What is software architecture? What does a software architect do? How could we tell the good software architects from the bad software architects?

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In this post I will deal with an interesting (and thorny) set of questions regarding architecture.

Without much further ado, let’s get into the game.

What is software architecture?

In a broad sense, software architecture is the complete set of design decisions that defines and determines the structure of a given software solution, but let’s bear in mind that when we talk about “software architecture“, we really mean the main design decisions that define the main structural elements of a given software solution, and not each and every design decision, that may include a large amount of rather simple, obvious and very uninteresting design decisions.

What does a software architect do?

In plain and simple terms, the software architect is the person that makes those design decisions, so, that is mainly what the software architect does:
making the design decisions regarding a given software solution.

How could we tell the good software architects from the bad software architects?

To be able to answer this question, we should start with a simpler question:

How could we tell a good design decision from a bad design decision?

Well, design decisions are either good or bad just because of their consequences: a design decision is good if and only if it produces good consequences, just as much as it will be bad if and only if it produces bad consequences.

So, getting back to the answer for the original question, the good software architects are the ones that make design decisions that have good consequences for the project, the team and the product, and the bad software architects are the ones that make design decisions that have bad consequences for the project, the team and the product.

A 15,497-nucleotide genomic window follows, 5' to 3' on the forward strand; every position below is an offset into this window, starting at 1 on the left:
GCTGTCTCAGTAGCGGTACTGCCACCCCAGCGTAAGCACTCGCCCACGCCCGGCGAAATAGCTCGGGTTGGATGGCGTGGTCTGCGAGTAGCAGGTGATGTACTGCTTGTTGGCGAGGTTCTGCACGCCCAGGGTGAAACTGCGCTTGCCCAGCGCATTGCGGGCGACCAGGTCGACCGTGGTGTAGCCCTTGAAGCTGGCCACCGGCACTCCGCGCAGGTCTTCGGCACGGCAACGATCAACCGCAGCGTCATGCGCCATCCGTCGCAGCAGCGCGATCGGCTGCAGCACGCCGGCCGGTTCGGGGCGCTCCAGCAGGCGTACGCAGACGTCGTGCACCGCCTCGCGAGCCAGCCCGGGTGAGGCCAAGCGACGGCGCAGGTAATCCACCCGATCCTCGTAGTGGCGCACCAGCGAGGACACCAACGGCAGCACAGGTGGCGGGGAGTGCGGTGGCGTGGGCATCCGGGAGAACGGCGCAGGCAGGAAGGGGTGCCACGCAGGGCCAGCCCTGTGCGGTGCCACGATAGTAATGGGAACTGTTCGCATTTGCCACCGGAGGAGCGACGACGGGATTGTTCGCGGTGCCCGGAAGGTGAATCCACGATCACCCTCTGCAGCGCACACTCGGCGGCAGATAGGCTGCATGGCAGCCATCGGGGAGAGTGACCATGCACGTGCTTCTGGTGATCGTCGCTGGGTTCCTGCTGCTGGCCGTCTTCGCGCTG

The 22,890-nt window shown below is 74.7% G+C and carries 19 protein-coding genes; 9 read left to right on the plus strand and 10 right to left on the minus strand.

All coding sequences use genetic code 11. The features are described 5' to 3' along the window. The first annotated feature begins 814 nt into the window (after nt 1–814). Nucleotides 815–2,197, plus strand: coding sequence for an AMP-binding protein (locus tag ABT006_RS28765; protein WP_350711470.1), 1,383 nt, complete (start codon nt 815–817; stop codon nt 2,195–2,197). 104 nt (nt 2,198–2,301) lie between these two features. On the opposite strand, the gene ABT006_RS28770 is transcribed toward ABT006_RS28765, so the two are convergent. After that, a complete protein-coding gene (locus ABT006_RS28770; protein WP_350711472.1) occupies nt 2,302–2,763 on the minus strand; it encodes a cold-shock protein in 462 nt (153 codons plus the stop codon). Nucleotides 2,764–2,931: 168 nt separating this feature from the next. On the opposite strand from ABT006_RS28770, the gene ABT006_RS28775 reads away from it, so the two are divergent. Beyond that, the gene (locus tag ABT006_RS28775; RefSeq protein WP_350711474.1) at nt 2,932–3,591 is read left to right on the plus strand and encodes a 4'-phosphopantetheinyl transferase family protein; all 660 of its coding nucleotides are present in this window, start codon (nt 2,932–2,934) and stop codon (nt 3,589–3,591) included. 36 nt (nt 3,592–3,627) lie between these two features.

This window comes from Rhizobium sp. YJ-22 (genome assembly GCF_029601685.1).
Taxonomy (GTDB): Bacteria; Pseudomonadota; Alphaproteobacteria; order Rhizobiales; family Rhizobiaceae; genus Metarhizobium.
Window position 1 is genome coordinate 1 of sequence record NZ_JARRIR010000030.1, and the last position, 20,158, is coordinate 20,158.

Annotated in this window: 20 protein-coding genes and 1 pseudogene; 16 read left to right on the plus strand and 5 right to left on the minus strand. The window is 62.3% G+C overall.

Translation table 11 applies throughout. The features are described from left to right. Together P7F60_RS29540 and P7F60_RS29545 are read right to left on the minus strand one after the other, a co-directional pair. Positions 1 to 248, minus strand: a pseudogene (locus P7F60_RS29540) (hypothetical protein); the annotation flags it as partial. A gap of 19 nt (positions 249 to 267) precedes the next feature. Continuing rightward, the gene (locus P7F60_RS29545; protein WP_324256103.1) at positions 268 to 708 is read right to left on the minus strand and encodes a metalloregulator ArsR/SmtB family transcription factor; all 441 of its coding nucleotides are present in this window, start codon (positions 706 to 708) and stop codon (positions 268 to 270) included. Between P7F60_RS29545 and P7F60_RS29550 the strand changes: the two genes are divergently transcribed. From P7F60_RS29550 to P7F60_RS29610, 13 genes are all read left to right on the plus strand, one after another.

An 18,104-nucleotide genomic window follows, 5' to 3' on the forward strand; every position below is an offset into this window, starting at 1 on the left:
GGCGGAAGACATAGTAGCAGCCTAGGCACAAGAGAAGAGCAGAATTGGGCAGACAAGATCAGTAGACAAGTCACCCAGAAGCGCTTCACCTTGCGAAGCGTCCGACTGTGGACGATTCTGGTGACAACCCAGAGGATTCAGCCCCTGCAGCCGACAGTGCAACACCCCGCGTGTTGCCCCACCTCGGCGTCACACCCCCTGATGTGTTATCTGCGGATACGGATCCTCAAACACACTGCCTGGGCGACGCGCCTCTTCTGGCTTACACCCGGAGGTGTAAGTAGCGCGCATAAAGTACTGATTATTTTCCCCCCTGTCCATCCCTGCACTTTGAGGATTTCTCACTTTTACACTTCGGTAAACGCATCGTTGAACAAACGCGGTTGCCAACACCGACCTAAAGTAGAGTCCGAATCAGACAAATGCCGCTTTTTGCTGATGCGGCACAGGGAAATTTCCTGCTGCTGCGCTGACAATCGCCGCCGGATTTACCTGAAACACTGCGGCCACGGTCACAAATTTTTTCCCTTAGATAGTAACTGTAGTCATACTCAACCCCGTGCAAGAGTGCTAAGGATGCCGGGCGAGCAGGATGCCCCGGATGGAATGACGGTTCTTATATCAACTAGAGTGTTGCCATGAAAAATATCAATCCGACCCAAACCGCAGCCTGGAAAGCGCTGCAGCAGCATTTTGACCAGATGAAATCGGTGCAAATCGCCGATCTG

I am aware of the fact that any Product Owner may argue that my answer is not useful for them since, by the time they realize that the software architect is not any good, it is already too late!

Well, allow to say in my defense that it is not so, since you can detect the tell-tale signs of either good or bad consequences from design decisions being made by the architect early on the duration of any software development project.

As a parting idea to this post, I will give you another tip on good software architects. All of them are really good at these two things:

1) Good software architects, when they have to make a design decision, they never forget to ask the following question:

How could I make sure that the design decision that I’m about to make will neither compromise nor limit our ability to keep making the design decision that we need, for the forseeable future?

(Since you have allowed me a few things, allow me to say that this is a quote of my own batch)

2) Good software architects, when they ask themselves this question, they always figure out a successful answer to it for the solution at hand.

Most people may argue that the question in 1) is an impossible question since we cannot predict the future, so, there is no way that today we could guess what might be the design decisions that we will need to make in the future.

Again, allow me to say in my defense that most people are not software architects (let alone good software architects), so, most people will not pay attention to the key to this question: “neither compromise nor limit our ability to keep making the design decision that we need

Good software architects do not need to predict the future to be able to figure out the answer to the key to the question.

Kind regards, GEN

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2 responses to “What is software architecture? What does a software architect do? How could we tell the good software architects from the bad software architects?

  1. @Gaston, Good Insight !!!
    However have couple of questions
    1) What are different kind if Architects ? ( Infra architect, Information architect, technology architect )
    2) What is Enterprise Architecting and Solution Architecting ?
    3) Isnt Architect need to be a hands-on person in whatever discipline ( infra, security, development etc ) he is architecting ?

    • Yogesh, Hi!

      To be able to answer your questions, it would be very helpful to bring forward some contextual information.